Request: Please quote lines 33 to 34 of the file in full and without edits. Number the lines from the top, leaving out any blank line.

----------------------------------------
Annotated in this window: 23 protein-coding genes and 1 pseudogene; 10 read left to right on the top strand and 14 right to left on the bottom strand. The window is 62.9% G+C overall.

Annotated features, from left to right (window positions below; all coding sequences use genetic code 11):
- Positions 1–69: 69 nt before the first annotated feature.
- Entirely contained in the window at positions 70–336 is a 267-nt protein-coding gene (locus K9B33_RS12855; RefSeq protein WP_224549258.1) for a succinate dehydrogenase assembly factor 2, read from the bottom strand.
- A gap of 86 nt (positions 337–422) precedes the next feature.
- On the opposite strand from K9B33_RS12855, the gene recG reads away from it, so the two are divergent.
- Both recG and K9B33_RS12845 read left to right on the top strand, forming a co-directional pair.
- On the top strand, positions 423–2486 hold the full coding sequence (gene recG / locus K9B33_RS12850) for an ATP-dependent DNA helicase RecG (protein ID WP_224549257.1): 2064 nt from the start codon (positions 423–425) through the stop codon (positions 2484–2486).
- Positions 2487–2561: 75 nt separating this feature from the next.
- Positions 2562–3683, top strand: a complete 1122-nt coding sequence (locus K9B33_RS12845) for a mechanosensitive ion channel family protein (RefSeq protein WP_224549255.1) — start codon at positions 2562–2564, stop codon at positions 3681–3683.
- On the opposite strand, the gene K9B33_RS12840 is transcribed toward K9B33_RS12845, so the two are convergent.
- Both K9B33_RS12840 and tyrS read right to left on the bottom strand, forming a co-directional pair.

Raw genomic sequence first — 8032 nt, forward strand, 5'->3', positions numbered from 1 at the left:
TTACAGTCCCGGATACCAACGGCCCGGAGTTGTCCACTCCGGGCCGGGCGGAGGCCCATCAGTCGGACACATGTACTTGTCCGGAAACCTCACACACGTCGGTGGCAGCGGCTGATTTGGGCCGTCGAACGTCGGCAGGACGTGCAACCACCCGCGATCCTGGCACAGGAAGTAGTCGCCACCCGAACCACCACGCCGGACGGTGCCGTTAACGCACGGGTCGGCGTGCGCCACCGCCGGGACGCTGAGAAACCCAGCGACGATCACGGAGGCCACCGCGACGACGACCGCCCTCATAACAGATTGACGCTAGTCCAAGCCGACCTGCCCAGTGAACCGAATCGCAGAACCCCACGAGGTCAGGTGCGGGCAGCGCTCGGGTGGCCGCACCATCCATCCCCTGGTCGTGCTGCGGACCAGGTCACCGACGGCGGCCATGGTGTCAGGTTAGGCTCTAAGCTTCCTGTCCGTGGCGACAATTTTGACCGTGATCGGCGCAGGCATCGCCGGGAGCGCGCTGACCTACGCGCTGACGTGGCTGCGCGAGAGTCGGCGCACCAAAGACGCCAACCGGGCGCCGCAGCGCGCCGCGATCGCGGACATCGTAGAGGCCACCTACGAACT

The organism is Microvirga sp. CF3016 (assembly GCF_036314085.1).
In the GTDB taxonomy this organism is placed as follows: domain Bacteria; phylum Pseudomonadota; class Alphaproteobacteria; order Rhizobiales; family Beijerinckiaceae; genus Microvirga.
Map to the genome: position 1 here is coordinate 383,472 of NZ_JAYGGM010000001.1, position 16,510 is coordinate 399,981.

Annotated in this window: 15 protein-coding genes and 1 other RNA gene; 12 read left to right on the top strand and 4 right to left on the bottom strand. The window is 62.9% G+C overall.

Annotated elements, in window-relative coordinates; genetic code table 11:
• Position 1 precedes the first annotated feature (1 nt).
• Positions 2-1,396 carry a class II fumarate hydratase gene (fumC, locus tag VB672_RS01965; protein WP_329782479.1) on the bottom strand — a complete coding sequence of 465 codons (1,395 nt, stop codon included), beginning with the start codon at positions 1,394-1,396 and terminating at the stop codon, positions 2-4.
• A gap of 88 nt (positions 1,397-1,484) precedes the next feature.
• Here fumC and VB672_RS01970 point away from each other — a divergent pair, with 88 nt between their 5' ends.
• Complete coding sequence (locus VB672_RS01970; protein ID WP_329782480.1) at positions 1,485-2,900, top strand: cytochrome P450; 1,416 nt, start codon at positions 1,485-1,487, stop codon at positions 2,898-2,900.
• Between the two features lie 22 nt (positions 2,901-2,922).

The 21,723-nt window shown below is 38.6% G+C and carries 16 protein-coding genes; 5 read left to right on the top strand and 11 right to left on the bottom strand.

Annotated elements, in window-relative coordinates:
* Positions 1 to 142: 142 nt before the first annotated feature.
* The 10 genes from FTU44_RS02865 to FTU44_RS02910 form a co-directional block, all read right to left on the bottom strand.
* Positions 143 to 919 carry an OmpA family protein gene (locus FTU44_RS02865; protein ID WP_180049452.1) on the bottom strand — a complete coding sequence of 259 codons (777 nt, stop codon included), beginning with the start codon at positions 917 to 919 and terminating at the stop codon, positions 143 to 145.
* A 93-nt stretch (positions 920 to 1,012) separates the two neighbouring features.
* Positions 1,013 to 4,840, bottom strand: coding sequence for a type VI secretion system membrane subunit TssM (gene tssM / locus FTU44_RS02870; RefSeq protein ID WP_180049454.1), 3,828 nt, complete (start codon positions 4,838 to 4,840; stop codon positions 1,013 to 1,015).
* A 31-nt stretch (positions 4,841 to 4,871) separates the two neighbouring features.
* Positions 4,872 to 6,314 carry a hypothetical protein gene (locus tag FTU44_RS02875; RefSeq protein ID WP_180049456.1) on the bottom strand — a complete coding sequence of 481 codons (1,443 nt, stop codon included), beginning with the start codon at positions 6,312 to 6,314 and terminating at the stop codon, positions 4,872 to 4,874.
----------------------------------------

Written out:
* A 31-nt stretch (positions 4,841 to 4,871) separates the two neighbouring features.
* Positions 4,872 to 6,314 carry a hypothetical protein gene (locus tag FTU44_RS02875; RefSeq protein ID WP_180049456.1) on the bottom strand — a complete coding sequence of 481 codons (1,443 nt, stop codon included), beginning with the start codon at positions 6,312 to 6,314 and terminating at the stop codon, positions 4,872 to 4,874.